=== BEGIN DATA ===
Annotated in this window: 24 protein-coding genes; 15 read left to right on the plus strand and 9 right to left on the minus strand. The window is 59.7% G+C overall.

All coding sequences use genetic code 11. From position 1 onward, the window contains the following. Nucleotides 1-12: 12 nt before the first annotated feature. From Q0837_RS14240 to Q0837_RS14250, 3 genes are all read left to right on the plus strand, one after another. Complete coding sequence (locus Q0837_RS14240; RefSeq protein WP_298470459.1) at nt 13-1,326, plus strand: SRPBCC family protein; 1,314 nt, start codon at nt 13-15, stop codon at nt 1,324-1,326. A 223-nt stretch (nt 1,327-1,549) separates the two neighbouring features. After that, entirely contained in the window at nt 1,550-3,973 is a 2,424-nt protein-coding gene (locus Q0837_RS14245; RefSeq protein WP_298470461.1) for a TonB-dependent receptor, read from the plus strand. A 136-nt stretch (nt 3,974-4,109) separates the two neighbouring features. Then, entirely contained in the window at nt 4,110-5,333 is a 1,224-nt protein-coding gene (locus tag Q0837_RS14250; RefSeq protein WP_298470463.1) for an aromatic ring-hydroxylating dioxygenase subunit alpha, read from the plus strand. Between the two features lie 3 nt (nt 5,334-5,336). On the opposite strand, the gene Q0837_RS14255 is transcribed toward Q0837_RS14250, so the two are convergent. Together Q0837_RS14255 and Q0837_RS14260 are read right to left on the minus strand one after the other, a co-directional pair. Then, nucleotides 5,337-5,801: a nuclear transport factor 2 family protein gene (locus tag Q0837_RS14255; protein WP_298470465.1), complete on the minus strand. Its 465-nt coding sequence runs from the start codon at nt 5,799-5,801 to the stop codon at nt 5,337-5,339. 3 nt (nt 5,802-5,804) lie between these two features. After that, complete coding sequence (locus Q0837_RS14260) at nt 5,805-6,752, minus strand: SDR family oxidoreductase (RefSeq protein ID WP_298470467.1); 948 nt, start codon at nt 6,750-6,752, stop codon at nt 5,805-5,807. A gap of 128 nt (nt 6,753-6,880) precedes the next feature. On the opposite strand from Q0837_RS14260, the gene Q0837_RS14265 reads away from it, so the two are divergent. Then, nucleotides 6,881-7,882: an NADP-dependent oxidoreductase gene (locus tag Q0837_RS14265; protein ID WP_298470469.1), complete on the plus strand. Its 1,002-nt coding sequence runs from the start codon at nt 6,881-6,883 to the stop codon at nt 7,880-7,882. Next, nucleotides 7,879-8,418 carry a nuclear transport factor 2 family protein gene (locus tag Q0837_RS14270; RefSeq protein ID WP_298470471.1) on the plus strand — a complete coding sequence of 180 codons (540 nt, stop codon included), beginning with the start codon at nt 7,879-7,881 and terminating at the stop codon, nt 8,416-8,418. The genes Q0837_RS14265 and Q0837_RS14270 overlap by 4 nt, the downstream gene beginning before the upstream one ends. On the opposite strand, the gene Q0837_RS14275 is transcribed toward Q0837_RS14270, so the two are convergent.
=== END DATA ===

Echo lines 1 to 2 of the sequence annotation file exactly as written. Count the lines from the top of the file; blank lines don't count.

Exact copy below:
Annotated in this window: 24 protein-coding genes; 15 read left to right on the plus strand and 9 right to left on the minus strand. The window is 59.7% G+C overall.

All coding sequences use genetic code 11. From position 1 onward, the window contains the following. Nucleotides 1-12: 12 nt before the first annotated feature. From Q0837_RS14240 to Q0837_RS14250, 3 genes are all read left to right on the plus strand, one after another. Complete coding sequence (locus Q0837_RS14240; RefSeq protein WP_298470459.1) at nt 13-1,326, plus strand: SRPBCC family protein; 1,314 nt, start codon at nt 13-15, stop codon at nt 1,324-1,326. A 223-nt stretch (nt 1,327-1,549) separates the two neighbouring features. After that, entirely contained in the window at nt 1,550-3,973 is a 2,424-nt protein-coding gene (locus Q0837_RS14245; RefSeq protein WP_298470461.1) for a TonB-dependent receptor, read from the plus strand. A 136-nt stretch (nt 3,974-4,109) separates the two neighbouring features. Then, entirely contained in the window at nt 4,110-5,333 is a 1,224-nt protein-coding gene (locus tag Q0837_RS14250; RefSeq protein WP_298470463.1) for an aromatic ring-hydroxylating dioxygenase subunit alpha, read from the plus strand. Between the two features lie 3 nt (nt 5,334-5,336). On the opposite strand, the gene Q0837_RS14255 is transcribed toward Q0837_RS14250, so the two are convergent. Together Q0837_RS14255 and Q0837_RS14260 are read right to left on the minus strand one after the other, a co-directional pair. Then, nucleotides 5,337-5,801: a nuclear transport factor 2 family protein gene (locus tag Q0837_RS14255; protein WP_298470465.1), complete on the minus strand. Its 465-nt coding sequence runs from the start codon at nt 5,799-5,801 to the stop codon at nt 5,337-5,339. 3 nt (nt 5,802-5,804) lie between these two features. After that, complete coding sequence (locus Q0837_RS14260) at nt 5,805-6,752, minus strand: SDR family oxidoreductase (RefSeq protein ID WP_298470467.1); 948 nt, start codon at nt 6,750-6,752, stop codon at nt 5,805-5,807. A gap of 128 nt (nt 6,753-6,880) precedes the next feature. On the opposite strand from Q0837_RS14260, the gene Q0837_RS14265 reads away from it, so the two are divergent. Then, nucleotides 6,881-7,882: an NADP-dependent oxidoreductase gene (locus tag Q0837_RS14265; protein ID WP_298470469.1), complete on the plus strand. Its 1,002-nt coding sequence runs from the start codon at nt 6,881-6,883 to the stop codon at nt 7,880-7,882. Next, nucleotides 7,879-8,418 carry a nuclear transport factor 2 family protein gene (locus tag Q0837_RS14270; RefSeq protein ID WP_298470471.1) on the plus strand — a complete coding sequence of 180 codons (540 nt, stop codon included), beginning with the start codon at nt 7,879-7,881 and terminating at the stop codon, nt 8,416-8,418. The genes Q0837_RS14265 and Q0837_RS14270 overlap by 4 nt, the downstream gene beginning before the upstream one ends. On the opposite strand, the gene Q0837_RS14275 is transcribed toward Q0837_RS14270, so the two are convergent.